Since 2004, Washington State Homeland Security Region 9 has prioritized investments in interoperable radio communications for all first responders, regardless of discipline. Regional partners collaborated to establish an interoperable communications system with increased coverage that has improved incident response across all levels of government for the region.
Washington State’s Pacific coast faces the threat of large-scale earthquakes and tsunamis. To mitigate the risk, Washington is providing technical assistance to cities, counties, and tribes for construction of the Nation’s first vertical evacuation structures capable of withstanding 9.0+ magnitude earthquakes and 30-foot waves. The project provides residents and visitors in coastal population centers a means of seeking safety without having to travel considerable distance to natural high ground.
The Seattle Urban Area Security Initiative (UASI) established Northwest Regional Aviation (NWRA)—an aviation consortium that protects the Puget Sound area from terrorism and responds to large-scale disasters. The NWRA saved 12 survivors during the first three hours of the Snohomish County mudslide on March 22, 2014.
Over 18 years, the Southeast Texas Regional Planning Commission (SETRPC) implemented an interoperable 800-megahertz (MHz) radio system. During Hurricane Harvey, local communities maintained clear and consistent communication as a result of these radio system improvements, even though floodwaters physically isolated them.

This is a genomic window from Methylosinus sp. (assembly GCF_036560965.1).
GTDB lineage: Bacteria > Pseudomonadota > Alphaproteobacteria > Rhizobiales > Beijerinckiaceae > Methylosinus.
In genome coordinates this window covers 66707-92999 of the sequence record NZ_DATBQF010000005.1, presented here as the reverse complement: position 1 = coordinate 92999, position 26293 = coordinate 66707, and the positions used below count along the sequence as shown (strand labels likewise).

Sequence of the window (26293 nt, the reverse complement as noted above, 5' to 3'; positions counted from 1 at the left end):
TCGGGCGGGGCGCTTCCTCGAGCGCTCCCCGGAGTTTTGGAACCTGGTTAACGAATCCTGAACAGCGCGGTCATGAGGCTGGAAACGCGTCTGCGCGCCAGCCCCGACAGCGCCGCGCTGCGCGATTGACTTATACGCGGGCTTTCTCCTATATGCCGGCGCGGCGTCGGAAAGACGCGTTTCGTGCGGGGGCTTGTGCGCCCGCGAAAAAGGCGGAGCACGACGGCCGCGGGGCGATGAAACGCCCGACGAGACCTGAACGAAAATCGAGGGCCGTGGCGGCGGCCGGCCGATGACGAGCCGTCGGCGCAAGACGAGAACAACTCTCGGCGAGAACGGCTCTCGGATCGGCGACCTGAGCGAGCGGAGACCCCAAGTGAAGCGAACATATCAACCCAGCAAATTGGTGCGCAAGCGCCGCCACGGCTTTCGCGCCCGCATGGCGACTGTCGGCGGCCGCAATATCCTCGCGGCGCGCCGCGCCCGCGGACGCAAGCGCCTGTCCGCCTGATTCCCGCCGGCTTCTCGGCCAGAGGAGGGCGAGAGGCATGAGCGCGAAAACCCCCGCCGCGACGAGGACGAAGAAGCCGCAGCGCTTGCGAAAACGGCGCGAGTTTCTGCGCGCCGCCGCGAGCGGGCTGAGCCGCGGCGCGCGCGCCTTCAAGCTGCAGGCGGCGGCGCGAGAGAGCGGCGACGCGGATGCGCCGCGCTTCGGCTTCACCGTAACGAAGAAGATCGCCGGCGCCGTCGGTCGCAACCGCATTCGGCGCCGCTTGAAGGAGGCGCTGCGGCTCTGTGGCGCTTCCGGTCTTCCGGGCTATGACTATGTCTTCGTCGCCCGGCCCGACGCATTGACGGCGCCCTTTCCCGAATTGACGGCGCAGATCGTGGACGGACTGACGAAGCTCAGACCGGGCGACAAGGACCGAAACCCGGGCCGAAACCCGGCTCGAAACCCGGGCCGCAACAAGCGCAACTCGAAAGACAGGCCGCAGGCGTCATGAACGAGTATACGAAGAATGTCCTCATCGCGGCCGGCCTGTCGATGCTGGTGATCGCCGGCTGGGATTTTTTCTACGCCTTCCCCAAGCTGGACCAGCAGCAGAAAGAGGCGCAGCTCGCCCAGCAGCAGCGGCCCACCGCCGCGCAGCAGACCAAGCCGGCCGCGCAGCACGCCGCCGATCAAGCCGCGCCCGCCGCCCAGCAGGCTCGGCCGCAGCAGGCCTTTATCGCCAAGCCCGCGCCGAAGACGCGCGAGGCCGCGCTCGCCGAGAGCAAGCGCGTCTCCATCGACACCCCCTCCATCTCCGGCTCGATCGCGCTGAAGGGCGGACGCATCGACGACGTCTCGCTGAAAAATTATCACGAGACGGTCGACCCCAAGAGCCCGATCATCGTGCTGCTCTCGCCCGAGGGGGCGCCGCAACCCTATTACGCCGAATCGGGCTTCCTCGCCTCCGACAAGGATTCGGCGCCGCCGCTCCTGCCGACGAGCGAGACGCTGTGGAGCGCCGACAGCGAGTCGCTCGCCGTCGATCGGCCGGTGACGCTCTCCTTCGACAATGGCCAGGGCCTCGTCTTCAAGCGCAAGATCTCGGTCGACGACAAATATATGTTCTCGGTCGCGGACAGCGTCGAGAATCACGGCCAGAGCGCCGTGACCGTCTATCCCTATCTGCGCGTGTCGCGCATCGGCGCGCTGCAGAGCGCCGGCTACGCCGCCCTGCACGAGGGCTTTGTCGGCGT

During Hurricane Harvey, flooding at the Arkema Chemical Plant caused trailers to leak dangerous chemicals. The Houston Police Department used a helicopter equipped with night vision video capabilities and data downlink software to reveal an unstable condition as chemicals began to react. This provided first responders real-time, detailed visual information that possibly saved the lives of sixteen responders who would have otherwise entered a dangerous situation.
The City of Houston, Harris County and Montgomery County built a fully interoperable emergency management communication network. Montgomery County’s network was built independently of the Houston/Harris County network, and all three governments coordinated to ensure that networks were interoperable and continue to rely on one another for increased operational effectiveness.
This Texas-funded innovative program trains jurisdictions to address disaster-related financial topics such as how to track time and labor, overtime charges, and travel cost processing. Local jurisdictions reported better capabilities in handling Hurricane Harvey- related finances after completing the training.
Oklahoma developed two programs—Safe Schools 101 and the Oklahoma School Security Institute (OSSI)—to protect students from natural and manmade hazards. Together, these programs protect schools from the dangers of tornadoes and enhance school security and response plans.
Oklahoma created the Regional Response System (RRS)—a collection of specialized units and equipment—to provide all-hazards response throughout the state within two hours of an incident. RRS units have responded to dozens of incidents, including the May 20, 2013 tornado near Oklahoma City.